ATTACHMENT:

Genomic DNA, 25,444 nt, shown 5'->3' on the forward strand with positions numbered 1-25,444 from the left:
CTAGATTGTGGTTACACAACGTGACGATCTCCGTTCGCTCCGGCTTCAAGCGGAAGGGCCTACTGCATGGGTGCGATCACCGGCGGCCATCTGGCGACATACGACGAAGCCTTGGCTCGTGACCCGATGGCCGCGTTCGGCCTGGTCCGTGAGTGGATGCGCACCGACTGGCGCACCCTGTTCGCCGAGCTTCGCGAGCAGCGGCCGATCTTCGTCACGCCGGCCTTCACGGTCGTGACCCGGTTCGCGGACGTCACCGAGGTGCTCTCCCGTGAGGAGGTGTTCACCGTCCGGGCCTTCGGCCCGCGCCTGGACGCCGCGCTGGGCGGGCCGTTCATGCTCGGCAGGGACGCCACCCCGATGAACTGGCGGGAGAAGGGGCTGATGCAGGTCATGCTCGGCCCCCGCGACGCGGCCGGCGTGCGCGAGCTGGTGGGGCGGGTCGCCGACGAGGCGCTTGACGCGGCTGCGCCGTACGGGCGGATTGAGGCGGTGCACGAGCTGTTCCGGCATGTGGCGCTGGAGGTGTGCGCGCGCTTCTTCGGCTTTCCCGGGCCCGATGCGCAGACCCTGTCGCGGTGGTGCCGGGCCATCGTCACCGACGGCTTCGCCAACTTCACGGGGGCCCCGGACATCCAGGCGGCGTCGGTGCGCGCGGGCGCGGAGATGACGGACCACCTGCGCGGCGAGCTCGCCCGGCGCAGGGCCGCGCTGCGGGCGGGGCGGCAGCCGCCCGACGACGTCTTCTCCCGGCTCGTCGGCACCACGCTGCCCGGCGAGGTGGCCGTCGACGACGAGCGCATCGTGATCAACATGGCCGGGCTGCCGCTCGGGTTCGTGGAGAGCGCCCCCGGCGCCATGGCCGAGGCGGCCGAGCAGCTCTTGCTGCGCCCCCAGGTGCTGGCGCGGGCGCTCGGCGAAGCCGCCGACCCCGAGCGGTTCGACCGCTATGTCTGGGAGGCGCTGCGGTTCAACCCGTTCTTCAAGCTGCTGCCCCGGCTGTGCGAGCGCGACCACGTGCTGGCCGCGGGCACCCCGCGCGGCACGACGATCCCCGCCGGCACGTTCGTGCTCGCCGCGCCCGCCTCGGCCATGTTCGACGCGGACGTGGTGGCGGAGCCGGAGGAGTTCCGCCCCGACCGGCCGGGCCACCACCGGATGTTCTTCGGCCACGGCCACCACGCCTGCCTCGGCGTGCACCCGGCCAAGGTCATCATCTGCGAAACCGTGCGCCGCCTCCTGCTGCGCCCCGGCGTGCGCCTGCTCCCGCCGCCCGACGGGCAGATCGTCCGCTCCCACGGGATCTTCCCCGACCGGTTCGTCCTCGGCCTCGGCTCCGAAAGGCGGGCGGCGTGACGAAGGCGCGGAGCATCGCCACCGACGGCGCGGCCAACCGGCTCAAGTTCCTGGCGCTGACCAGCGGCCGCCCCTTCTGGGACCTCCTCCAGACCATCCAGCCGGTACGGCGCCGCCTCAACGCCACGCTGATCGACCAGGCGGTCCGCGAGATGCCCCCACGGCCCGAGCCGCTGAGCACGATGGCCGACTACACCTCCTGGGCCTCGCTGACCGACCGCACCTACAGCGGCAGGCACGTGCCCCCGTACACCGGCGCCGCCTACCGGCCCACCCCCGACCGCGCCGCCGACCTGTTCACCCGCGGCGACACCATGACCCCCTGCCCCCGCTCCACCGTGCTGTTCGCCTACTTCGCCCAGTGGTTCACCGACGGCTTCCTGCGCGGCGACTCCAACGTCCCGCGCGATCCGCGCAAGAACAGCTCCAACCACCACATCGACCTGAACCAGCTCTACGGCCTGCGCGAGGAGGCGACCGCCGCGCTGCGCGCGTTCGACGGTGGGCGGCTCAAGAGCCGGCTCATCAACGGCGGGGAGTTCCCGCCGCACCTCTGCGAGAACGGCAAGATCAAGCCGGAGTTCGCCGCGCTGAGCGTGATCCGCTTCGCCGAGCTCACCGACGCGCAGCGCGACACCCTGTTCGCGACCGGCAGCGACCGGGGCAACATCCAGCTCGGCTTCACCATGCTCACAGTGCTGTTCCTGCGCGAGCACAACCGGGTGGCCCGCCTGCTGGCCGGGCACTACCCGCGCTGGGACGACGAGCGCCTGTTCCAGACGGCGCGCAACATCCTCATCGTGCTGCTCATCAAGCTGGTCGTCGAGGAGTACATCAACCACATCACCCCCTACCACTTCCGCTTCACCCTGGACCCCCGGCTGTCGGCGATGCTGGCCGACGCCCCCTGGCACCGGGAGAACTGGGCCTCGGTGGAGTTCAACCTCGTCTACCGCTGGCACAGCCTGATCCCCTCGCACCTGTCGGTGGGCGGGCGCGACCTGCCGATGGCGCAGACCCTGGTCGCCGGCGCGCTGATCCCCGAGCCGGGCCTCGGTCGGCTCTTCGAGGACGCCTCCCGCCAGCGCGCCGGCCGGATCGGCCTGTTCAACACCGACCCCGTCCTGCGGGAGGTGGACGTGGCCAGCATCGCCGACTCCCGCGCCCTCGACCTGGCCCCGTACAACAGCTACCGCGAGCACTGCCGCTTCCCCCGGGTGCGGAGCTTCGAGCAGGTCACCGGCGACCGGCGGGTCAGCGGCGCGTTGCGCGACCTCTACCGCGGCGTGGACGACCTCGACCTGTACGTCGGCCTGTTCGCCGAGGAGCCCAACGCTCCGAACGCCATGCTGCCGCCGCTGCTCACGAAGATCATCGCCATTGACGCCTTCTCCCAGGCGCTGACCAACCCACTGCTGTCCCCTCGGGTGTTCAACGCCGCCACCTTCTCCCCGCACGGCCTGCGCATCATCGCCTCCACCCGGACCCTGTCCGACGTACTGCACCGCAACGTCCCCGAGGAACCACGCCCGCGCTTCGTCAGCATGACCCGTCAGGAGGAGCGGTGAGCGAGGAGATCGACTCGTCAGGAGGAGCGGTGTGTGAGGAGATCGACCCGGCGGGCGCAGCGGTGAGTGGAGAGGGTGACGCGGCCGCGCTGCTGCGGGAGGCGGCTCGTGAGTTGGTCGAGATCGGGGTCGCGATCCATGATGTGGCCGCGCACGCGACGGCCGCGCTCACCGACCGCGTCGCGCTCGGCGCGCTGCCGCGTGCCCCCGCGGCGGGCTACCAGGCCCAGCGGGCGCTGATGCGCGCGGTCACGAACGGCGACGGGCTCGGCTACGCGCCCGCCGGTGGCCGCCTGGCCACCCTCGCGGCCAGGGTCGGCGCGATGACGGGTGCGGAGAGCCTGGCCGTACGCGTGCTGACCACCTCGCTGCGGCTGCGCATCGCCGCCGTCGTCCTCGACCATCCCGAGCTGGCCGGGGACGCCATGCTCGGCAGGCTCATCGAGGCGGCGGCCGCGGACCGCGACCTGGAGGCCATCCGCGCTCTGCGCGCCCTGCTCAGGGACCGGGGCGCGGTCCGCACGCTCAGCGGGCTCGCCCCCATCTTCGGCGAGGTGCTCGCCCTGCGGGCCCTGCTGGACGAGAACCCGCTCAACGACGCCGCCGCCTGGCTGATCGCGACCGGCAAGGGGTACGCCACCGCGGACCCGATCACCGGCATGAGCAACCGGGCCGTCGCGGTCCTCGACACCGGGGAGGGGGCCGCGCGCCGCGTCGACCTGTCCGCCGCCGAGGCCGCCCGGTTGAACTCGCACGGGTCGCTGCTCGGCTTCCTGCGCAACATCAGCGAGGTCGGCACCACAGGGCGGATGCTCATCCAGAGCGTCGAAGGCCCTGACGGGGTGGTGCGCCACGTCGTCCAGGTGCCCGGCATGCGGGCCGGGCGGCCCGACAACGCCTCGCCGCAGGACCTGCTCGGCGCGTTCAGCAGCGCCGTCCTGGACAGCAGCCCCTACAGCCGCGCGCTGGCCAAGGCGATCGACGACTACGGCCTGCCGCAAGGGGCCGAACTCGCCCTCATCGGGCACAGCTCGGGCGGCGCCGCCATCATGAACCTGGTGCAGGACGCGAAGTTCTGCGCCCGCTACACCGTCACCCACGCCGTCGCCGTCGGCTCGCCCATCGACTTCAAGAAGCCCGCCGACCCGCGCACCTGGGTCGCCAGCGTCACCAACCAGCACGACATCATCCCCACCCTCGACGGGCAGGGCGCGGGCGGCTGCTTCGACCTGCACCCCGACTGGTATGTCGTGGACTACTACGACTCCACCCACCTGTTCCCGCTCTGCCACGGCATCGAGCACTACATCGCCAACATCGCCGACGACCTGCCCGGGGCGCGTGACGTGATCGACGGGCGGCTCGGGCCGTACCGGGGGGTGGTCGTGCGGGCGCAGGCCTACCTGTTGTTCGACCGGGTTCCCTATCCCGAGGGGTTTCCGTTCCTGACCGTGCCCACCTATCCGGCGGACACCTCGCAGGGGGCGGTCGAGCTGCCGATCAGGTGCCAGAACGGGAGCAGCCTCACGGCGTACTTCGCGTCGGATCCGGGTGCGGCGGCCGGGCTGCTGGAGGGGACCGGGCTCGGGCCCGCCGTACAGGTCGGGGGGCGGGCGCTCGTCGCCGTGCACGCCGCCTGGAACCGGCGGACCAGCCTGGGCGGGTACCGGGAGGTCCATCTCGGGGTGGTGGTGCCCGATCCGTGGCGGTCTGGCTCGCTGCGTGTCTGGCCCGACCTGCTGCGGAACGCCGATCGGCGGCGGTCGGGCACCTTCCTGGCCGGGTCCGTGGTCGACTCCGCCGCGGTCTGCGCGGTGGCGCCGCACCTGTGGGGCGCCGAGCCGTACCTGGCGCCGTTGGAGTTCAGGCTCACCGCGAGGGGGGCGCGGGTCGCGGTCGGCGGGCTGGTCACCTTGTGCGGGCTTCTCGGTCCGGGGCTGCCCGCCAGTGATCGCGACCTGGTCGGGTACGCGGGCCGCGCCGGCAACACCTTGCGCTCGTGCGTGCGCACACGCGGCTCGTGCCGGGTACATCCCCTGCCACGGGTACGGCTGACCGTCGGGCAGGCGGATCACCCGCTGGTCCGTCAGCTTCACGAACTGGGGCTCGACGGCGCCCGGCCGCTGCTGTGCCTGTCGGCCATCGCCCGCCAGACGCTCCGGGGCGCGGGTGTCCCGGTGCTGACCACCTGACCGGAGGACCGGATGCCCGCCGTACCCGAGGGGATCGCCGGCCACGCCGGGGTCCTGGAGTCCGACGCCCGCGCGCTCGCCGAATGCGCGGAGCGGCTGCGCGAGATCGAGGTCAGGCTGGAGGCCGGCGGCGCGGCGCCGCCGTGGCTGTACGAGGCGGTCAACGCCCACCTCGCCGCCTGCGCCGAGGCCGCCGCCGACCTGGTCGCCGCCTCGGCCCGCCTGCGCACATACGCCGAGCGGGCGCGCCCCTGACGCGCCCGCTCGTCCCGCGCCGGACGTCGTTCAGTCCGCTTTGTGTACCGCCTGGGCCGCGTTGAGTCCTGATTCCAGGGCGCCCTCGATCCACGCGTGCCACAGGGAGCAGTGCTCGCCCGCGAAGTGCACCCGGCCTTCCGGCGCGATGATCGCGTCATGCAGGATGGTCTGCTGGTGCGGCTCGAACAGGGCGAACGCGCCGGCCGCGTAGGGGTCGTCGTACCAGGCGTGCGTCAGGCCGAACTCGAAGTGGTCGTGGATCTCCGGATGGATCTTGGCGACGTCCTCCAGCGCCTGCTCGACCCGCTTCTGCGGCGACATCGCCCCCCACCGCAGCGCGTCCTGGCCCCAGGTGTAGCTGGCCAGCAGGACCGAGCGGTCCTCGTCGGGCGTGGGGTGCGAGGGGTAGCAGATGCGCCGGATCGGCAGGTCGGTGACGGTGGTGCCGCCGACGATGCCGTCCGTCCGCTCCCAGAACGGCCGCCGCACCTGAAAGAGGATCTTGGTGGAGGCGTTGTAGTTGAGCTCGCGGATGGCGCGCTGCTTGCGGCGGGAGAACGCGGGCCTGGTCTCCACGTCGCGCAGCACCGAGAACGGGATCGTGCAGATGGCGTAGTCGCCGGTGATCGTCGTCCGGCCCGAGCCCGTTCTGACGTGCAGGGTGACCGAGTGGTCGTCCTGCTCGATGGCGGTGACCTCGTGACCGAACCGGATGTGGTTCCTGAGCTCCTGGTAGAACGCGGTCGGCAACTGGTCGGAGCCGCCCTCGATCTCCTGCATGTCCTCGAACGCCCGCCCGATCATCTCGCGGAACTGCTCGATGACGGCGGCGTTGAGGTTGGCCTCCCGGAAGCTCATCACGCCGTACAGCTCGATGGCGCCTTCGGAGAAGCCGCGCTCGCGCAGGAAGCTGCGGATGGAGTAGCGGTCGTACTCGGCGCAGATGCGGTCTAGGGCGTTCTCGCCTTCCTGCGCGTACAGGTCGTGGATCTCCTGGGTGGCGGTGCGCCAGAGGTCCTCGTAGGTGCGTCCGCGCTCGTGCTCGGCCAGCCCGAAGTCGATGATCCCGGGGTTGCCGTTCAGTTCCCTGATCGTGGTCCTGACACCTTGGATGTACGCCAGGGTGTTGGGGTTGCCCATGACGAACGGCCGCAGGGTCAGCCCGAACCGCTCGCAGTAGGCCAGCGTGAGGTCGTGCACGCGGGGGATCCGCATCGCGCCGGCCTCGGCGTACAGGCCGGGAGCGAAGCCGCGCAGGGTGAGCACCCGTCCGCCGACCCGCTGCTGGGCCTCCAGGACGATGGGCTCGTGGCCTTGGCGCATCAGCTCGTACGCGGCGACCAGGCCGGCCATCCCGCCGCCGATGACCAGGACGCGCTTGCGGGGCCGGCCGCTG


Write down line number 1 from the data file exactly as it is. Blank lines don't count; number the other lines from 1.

Genomic DNA, 25,444 nt, shown 5'->3' on the forward strand with positions numbered 1-25,444 from the left: